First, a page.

• not silent
    Posted: Thu, 04/08/2021 11:54 am

    I have my own concerns about the law; and, quite honestly, I'm surprised more people aren't talking about the part that concerns me.  There is kind of an oblique mention in this article: I.e., "Delta CEO Ed Bastian condemned the final version, saying it didn't mesh with Delta's values and wasn't necessary because the rationale for it-allegations of widespread voter fraud-was 'based on a lie.'" As I said, that is an oblique reference.  The actual issue that concerns me is spelled out in Harvest Prude's preivous article:

    "The legislature gained more control over elections by removing the secretary of state as the chair of the State Election Board and replacing him or her with a new, legislature-appointed leader.  The board now has the power to remove and replace any county election officials in precincts where things go awry."

    In case it's not clear from the quote, this law will effectively remove Brad Raffensperger, the current secretary of state, from his position as chair of the State Election Board.  I find this VERY problematic in light of recent events-i.e., attempts were made to coerce Mr. Raffensperger to say that there was election fraud; but he refused because election fraud had not been proven in court.  Then attempts were made to force him to resign, but he refused to do so.  I'm not a lawyer or politician, but this looks an awful lot like an attempt to "punish" Mr. Raffensperger and to give the legislature more control over future election outcomes.  In other words, it will change the balance of power and to give the legislative branch the ability to put in someone they choose as chair of the Election Board instead of the secretary of state who is elected by voters.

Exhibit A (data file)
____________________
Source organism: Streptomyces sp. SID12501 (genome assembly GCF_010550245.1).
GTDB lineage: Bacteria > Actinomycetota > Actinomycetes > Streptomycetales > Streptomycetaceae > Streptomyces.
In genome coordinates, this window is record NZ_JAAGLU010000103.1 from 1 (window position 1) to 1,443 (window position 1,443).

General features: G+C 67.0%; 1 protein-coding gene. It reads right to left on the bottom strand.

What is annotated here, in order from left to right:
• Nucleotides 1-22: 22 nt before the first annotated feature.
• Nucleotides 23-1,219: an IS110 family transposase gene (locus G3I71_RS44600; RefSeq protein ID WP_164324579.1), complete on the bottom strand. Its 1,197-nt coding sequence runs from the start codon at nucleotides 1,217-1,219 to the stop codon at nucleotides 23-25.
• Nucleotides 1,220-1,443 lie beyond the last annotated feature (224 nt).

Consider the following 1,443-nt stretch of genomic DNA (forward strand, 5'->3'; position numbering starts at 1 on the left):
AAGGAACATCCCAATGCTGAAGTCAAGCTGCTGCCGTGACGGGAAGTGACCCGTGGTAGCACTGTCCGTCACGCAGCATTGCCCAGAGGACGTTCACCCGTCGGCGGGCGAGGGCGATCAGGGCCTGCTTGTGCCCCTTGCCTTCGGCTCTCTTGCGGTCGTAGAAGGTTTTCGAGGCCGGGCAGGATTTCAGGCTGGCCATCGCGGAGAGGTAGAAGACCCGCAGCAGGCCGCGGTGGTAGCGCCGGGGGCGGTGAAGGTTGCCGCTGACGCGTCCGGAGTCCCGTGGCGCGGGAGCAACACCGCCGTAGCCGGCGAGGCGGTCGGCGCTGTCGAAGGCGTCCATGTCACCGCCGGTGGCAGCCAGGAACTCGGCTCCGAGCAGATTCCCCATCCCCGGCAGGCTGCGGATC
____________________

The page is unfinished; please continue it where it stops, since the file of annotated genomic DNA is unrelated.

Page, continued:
The law ALSO gives the legislature power to remove officials in precincts if "things go awry."  I'm not sure what is meant by"things going awry," but I have concern that it could be used to justify removing an official because the legislature didn't like the outcome of an election.  Surely I don't need to point out that this is ESPECIALLY concerning since the SAME LAW is removing Mr. Raffensperger from his position as chair of the Election Board.

    Bottom line: this law may increase access to voting in some ways, but I cannot and will not support it unless someone can clarify that the part I brought up was not intended to punish Mr. Raffensperger and to allow future claims of voter fraud to be rubber-stamped by people who were hand picked by the state legislature instead of having to go through an official who was elected by VOTERS (i.e, the secretary of state).